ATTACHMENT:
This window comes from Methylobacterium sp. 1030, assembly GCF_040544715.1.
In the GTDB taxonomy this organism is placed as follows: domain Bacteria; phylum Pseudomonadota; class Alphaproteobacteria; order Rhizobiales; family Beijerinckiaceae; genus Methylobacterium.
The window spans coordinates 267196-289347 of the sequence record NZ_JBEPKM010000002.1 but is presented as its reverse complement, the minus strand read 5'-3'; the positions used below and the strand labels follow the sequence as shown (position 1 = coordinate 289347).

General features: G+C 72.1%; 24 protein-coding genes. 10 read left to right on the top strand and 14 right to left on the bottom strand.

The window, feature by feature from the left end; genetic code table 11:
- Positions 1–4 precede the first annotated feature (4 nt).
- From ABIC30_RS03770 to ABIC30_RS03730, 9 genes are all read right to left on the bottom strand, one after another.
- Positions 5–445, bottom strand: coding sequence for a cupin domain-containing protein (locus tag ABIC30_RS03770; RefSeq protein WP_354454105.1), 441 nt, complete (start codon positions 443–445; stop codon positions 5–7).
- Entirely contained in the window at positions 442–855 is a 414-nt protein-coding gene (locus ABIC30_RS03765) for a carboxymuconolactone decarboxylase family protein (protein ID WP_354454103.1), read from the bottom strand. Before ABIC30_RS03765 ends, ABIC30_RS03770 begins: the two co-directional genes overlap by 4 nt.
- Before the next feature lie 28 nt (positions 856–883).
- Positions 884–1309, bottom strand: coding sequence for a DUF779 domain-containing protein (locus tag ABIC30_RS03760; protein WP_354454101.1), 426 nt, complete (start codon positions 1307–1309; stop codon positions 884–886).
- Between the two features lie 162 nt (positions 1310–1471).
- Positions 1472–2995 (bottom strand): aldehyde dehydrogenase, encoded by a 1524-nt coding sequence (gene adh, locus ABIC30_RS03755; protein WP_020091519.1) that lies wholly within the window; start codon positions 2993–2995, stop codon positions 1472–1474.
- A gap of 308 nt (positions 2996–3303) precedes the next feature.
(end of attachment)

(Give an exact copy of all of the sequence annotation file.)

This window comes from Methylobacterium sp. 1030, assembly GCF_040544715.1.
In the GTDB taxonomy this organism is placed as follows: domain Bacteria; phylum Pseudomonadota; class Alphaproteobacteria; order Rhizobiales; family Beijerinckiaceae; genus Methylobacterium.
The window spans coordinates 267196-289347 of the sequence record NZ_JBEPKM010000002.1 but is presented as its reverse complement, the minus strand read 5'-3'; the positions used below and the strand labels follow the sequence as shown (position 1 = coordinate 289347).

General features: G+C 72.1%; 24 protein-coding genes. 10 read left to right on the top strand and 14 right to left on the bottom strand.

The window, feature by feature from the left end; genetic code table 11:
- Positions 1–4 precede the first annotated feature (4 nt).
- From ABIC30_RS03770 to ABIC30_RS03730, 9 genes are all read right to left on the bottom strand, one after another.
- Positions 5–445, bottom strand: coding sequence for a cupin domain-containing protein (locus tag ABIC30_RS03770; RefSeq protein WP_354454105.1), 441 nt, complete (start codon positions 443–445; stop codon positions 5–7).
- Entirely contained in the window at positions 442–855 is a 414-nt protein-coding gene (locus ABIC30_RS03765) for a carboxymuconolactone decarboxylase family protein (protein ID WP_354454103.1), read from the bottom strand. Before ABIC30_RS03765 ends, ABIC30_RS03770 begins: the two co-directional genes overlap by 4 nt.
- Before the next feature lie 28 nt (positions 856–883).
- Positions 884–1309, bottom strand: coding sequence for a DUF779 domain-containing protein (locus tag ABIC30_RS03760; protein WP_354454101.1), 426 nt, complete (start codon positions 1307–1309; stop codon positions 884–886).
- Between the two features lie 162 nt (positions 1310–1471).
- Positions 1472–2995 (bottom strand): aldehyde dehydrogenase, encoded by a 1524-nt coding sequence (gene adh, locus ABIC30_RS03755; protein WP_020091519.1) that lies wholly within the window; start codon positions 2993–2995, stop codon positions 1472–1474.
- A gap of 308 nt (positions 2996–3303) precedes the next feature.